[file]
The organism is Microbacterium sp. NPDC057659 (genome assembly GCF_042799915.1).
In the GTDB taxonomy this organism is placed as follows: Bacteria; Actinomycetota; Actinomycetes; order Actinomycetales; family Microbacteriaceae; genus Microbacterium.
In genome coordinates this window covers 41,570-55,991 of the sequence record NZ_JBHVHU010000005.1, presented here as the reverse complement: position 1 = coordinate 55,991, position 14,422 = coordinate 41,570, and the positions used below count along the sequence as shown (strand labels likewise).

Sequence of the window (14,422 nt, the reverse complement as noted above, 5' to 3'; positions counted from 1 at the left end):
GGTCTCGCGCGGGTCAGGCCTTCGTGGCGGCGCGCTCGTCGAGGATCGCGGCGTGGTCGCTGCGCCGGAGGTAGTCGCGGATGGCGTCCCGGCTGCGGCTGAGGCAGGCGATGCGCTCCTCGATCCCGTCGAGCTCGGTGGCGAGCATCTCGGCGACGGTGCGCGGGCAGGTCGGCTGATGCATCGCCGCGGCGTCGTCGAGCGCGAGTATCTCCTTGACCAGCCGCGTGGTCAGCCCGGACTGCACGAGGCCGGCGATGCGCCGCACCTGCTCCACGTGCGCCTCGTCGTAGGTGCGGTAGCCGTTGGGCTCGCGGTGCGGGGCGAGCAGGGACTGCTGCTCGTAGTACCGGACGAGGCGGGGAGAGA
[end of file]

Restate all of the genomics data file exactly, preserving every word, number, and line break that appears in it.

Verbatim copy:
The organism is Microbacterium sp. NPDC057659 (genome assembly GCF_042799915.1).
In the GTDB taxonomy this organism is placed as follows: Bacteria; Actinomycetota; Actinomycetes; order Actinomycetales; family Microbacteriaceae; genus Microbacterium.
In genome coordinates this window covers 41,570-55,991 of the sequence record NZ_JBHVHU010000005.1, presented here as the reverse complement: position 1 = coordinate 55,991, position 14,422 = coordinate 41,570, and the positions used below count along the sequence as shown (strand labels likewise).

Sequence of the window (14,422 nt, the reverse complement as noted above, 5' to 3'; positions counted from 1 at the left end):
GGTCTCGCGCGGGTCAGGCCTTCGTGGCGGCGCGCTCGTCGAGGATCGCGGCGTGGTCGCTGCGCCGGAGGTAGTCGCGGATGGCGTCCCGGCTGCGGCTGAGGCAGGCGATGCGCTCCTCGATCCCGTCGAGCTCGGTGGCGAGCATCTCGGCGACGGTGCGCGGGCAGGTCGGCTGATGCATCGCCGCGGCGTCGTCGAGCGCGAGTATCTCCTTGACCAGCCGCGTGGTCAGCCCGGACTGCACGAGGCCGGCGATGCGCCGCACCTGCTCCACGTGCGCCTCGTCGTAGGTGCGGTAGCCGTTGGGCTCGCGGTGCGGGGCGAGCAGGGACTGCTGCTCGTAGTACCGGACGAGGCGGGGAGAGA